Beach House “7” Review
by Leon Sommer-Simpson
Beach House, a neo-psychedelic dream pop band from Baltimore, dropped their seventh album “7,” early this May. The duo, consisting of vocalist and keyboardist Victoria Legrand, and guitarist and keyboardist Alex Scally, burst onto the indie-rock scene in the mid-2000’s with their self-titled album, “Beach House.” They continued to find their sound with the following albums “Devotion” and “Teen Dream,” in which the band cemented their sound and place in the indie-pop world. The band has always melted organ, and acoustic guitar, and used reverb to create the repetitive underwater landscape in which Legrand sings. Many have compared Legrand’s off-kilter and melodic voice to that of German singer Nico. Another, more contemporary comparison might be to neo-psychedelic rock singer Melody Prochet, of Melody’s Echo Chamber. With the more recent 2015 releases by the duo, like “Thank Your Lucky Stars” and “Depression Cherry,” the band played it safe with their same dreamy style, but lacked any real experimentation or differentiation from previous albums. On “7,” Beach House breaks from this mold, unafraid to sprinkle in new sounds here and there.
The opening track of the album, “Dark Spring” casts the listener into the world of Beach House, with explosive drums blaring. The lyrics are coded and mystical, Scally joining Legrand in the singing. The following song, “Pay No Mind,” slows the heartbeat of the album after the jumpy opener. “Pay No Mind” features an exquisite mixture of spacey, whisper-like vocals, and a grungy reverberating baseline that pays homage to shoegaze. “Lemon Glow” has a bubblegummy rhythm, and the lemony lyrics juxtapose with other darker themes of “Candy-colored misery // The color of your mind.”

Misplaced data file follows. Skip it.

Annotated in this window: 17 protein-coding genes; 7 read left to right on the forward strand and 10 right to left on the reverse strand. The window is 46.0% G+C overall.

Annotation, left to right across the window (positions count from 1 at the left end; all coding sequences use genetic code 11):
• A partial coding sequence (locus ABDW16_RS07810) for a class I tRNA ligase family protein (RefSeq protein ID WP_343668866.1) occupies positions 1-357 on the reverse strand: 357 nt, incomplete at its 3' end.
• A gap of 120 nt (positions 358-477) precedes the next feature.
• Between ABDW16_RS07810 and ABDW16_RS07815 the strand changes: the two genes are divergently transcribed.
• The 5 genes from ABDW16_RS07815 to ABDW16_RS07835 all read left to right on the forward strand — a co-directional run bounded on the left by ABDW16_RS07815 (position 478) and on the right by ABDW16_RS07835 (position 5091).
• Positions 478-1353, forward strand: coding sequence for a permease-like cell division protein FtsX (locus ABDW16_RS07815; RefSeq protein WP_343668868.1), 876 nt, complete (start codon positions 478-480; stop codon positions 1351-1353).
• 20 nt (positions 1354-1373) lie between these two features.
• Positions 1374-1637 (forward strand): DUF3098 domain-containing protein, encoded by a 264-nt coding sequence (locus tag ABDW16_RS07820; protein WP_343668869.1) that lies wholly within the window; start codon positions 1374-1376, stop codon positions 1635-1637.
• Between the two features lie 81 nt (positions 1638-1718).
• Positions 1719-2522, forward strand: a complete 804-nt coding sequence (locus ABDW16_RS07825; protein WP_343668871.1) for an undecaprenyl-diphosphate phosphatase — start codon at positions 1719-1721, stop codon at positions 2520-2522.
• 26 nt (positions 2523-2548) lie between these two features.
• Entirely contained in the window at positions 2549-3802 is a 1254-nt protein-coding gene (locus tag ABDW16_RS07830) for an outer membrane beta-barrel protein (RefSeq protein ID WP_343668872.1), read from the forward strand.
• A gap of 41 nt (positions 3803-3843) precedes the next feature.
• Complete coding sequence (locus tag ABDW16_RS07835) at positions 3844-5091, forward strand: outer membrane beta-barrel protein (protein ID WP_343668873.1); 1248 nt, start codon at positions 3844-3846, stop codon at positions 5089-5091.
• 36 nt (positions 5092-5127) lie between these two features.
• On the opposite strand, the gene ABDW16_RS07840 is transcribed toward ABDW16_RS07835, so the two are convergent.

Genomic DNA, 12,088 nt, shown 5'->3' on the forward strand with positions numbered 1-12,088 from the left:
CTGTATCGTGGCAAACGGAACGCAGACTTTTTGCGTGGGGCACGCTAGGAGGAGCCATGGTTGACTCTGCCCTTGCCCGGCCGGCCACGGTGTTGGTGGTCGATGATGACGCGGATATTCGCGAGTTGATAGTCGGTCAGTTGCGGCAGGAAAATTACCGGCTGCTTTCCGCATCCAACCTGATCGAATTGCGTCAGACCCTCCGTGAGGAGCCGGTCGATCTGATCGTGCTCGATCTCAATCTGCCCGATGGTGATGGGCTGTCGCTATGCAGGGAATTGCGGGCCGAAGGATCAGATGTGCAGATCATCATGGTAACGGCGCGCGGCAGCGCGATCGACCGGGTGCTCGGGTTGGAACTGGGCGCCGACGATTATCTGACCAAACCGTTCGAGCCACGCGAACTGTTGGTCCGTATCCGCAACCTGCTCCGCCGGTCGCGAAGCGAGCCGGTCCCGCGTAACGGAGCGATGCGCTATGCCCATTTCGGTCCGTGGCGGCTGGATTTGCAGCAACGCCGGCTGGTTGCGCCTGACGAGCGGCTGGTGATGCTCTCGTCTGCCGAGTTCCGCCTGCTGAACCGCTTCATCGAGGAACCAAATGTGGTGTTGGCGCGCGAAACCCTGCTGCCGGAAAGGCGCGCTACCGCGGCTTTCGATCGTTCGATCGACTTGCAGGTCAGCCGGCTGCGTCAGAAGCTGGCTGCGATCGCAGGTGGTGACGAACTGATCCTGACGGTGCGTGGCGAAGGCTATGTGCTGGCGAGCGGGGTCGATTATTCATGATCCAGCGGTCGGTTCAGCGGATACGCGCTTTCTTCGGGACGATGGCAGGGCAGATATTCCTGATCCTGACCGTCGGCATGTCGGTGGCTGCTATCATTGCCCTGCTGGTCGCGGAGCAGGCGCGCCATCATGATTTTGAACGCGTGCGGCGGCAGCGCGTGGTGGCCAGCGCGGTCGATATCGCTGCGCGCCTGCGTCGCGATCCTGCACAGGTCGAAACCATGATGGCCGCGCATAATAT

The fourth track, “L’Inconnue,” includes repetitive overlapping singing which gives it the feeling of a round. The title refers to the “L'Inconnue de la Seine,” or The Unknown Woman of the Seine, --a woman who was found drowned in the Seine river in the late 1880’s. One of the workers at the morgue made a wax plaster cast of the unknown woman’s face. An image of this cast swept across France; the morbid mystery of the suicide, and her eery Mona Lisa-esque smile were sources of intrigue for many Parisians at the time. French-born Legrand sings in the language of love. “Petit ange et l'inconnue // Sainte, la pute et l'ingénue,” which expresses the duality of femininity in the religious sense: the internal conflict of sinful desires versus the requirement of a continuous purity. The subject matter of songs in “7,” “L’Inconnue” included, explore new depths for the band.
Some of the following track listings, like “Drunk in L.A.” and “Black Car” continue pushing just outside of the edges of the bands typical range, and are resultantly enjoyable listens. However, the back end of the album is clearly less adventurous compared to the front, includingwith songs like “Woo” and “Girl of the Year” falling flat. “Woo” features a wall of sound, and certain vaporwave elements, but the uninspired vocals become indistinguishable from the background. “Girl of the Year” can only be described as monotonous, and again the vocal performance is less than exciting.
Beach House clearly has some great songs off of “7.” These songs included a perfect balance of experimentation in harder rock sounds, greater distortion, or inspired vocals with the elements of dream pop that made Beach House so distinctive. However, many of the later songs seem like lesser rehashes of songs that can be found on previous Beach House albums. If you haven’thave not given the duo a listen before, the album as a whole might feel fresh. For returning fans, try a few tracks like “Pay No Mind” and “Drunk in L.A.,” but otherwise you can return to the band’s classics.